Important questions remain unanswered, such as which parts of the virus to target, which technology works best, and how broad-acting the shots should be. Pfizer Inc., Moderna Inc., and many other major Covid vaccine companies aren’t investing heavily so far, instead waiting as the academic research plays out. Mikael Dolsten, chief scientific officer of Pfizerwhich is researching an omicron booster and is developing ones for the beta and delta variants with its mRNA vaccine partner, BioNTech SE says that, given that existing vaccines work and that mRNA shots can be quickly updated, it could be “a dangerous game” to switch tracks to a pancoronavirus shot. “We are following it, but it’s more of an academic approach at the moment,” Dolsten says. “I would say stay with what works.” He posits, too, that waning effectiveness of vaccines over time could turn out to be a bigger problem than variants, something universal shots wouldn’t necessarily solve.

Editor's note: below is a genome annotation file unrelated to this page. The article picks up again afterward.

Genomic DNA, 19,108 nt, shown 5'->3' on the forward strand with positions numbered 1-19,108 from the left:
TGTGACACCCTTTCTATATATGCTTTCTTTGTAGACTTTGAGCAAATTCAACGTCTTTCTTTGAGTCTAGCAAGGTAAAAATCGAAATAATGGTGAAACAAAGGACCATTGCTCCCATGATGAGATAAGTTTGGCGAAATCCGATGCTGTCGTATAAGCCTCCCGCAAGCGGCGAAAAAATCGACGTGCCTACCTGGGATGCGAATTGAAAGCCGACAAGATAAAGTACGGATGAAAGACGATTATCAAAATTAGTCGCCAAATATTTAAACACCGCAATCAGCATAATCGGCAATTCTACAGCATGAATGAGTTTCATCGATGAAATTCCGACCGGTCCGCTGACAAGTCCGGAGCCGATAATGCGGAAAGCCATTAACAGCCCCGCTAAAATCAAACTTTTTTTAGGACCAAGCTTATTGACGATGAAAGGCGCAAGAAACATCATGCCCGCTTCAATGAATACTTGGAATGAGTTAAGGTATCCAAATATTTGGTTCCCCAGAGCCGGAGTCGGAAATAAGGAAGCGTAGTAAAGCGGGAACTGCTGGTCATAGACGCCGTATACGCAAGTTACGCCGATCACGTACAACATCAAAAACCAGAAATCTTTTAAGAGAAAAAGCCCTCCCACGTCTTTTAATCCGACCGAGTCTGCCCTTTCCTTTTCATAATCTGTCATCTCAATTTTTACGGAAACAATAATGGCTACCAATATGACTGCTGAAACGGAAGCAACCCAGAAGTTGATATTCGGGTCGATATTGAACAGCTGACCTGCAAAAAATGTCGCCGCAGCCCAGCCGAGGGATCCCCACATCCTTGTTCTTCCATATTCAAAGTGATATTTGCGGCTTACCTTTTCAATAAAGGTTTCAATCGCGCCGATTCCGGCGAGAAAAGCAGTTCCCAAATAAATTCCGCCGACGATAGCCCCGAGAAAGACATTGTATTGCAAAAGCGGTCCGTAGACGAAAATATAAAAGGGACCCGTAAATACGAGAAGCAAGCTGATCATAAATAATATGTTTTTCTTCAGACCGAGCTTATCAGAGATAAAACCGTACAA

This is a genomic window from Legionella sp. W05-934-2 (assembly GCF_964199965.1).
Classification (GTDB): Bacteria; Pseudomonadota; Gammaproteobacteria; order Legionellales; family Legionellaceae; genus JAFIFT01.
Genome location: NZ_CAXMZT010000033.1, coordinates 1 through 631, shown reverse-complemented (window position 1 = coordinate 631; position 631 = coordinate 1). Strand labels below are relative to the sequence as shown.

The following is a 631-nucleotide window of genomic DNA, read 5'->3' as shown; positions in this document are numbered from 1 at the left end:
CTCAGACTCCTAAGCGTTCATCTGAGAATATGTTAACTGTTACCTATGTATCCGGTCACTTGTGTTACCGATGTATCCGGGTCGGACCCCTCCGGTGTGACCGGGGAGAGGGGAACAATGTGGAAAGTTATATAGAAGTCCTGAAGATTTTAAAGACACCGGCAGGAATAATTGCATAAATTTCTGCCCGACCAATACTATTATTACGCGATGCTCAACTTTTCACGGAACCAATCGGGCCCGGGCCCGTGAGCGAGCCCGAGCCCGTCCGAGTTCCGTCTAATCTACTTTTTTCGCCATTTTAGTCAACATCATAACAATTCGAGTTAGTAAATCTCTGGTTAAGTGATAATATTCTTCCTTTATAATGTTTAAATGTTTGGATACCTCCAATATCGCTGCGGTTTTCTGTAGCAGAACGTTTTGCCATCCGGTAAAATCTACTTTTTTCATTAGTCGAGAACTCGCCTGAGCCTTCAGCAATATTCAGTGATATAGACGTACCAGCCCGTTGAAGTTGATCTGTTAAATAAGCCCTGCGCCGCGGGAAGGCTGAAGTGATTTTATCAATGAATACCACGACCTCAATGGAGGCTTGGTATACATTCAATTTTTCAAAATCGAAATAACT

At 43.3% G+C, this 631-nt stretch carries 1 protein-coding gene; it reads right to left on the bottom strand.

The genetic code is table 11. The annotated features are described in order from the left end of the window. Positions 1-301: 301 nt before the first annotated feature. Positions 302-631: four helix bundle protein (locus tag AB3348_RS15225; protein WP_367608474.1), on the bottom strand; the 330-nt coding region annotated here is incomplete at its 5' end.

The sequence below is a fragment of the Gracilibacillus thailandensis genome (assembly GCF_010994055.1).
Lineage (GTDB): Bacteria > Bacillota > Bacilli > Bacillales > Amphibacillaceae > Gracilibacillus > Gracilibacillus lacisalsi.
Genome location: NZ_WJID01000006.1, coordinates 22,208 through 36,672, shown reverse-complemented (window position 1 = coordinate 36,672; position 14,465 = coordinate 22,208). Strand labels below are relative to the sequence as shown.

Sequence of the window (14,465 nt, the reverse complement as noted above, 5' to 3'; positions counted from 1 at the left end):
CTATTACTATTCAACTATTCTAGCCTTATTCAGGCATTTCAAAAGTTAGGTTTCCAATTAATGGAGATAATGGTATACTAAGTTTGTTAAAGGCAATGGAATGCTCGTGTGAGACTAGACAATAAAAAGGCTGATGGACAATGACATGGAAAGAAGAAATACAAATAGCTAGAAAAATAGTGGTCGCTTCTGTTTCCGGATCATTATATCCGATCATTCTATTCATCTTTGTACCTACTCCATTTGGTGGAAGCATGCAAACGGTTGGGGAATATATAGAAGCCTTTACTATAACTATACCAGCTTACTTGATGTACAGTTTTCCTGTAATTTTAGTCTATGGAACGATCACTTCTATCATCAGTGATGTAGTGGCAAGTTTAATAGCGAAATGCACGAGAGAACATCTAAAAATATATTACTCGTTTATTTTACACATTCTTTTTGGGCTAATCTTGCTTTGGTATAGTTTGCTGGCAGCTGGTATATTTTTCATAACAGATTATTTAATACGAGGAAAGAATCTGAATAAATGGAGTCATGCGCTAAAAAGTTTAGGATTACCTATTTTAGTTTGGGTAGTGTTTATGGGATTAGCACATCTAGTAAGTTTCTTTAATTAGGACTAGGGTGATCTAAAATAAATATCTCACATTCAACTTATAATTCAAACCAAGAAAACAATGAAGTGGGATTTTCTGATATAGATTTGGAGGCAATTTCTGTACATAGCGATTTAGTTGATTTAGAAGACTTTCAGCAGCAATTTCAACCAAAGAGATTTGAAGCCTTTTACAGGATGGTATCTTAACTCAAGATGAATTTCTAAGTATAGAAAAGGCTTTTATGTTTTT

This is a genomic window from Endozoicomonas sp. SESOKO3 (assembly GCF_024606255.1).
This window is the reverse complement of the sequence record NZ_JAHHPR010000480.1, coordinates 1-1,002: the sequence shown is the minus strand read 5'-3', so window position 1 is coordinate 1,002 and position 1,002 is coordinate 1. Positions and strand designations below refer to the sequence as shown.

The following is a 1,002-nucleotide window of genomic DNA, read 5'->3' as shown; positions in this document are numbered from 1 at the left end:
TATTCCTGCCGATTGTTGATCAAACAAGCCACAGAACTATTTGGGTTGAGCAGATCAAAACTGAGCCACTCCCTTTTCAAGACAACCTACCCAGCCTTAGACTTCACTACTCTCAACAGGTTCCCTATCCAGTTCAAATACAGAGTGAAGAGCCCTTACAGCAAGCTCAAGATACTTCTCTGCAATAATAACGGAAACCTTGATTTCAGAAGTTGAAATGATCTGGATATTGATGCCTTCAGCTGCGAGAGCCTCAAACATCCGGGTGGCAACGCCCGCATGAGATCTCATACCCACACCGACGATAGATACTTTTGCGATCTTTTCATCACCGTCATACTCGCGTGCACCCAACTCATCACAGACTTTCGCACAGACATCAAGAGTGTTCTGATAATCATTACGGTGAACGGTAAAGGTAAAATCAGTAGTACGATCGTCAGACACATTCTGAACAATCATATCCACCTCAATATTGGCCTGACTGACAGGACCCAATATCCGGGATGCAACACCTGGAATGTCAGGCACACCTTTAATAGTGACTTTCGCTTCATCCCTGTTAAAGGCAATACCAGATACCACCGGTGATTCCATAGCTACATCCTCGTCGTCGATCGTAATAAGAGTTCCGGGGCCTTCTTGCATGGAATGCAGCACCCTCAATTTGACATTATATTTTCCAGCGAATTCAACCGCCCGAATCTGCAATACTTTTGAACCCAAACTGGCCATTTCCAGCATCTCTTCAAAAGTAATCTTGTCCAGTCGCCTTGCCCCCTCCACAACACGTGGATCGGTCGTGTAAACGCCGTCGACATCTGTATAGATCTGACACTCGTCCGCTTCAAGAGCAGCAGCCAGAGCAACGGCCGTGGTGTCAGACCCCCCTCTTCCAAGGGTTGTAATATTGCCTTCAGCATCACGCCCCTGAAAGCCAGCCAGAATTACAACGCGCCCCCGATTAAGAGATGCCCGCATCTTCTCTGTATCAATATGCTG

Stephane Bancel, chief executive officer of Moderna, which is also developing mRNA boosters against the beta, delta, and omicron variants, calls universal vaccines “a good idea” and says he’d be happy to strike partnerships to develop them when viable options emerge. But he cautions that researchers have been working on universal flu vaccines for years without a breakthrough.
It’s true that scientists have long dreamed of developing a vaccine that would eliminate the need for an annual flu shot. There’s been no breakthrough, though several trials are under way. The difficulty has been the pace of mutation: Influenza evolves rapidly. The speed at which coronaviruses evolve is intensely debated, but the case for broad-acting shots is nonetheless compelling, given the promising results from early attempts, the increasing frequency with which coronaviruses have been crossing over from other species, and the staggering human and financial costs of Covid. “It would be crazy not to do something,” says Pamela Bjorkman, a structural biologist at the California Institute of Technology who’s working on a universal vaccine. “For the world to act like ‘Wow, we have solved this’ is really shortsighted.”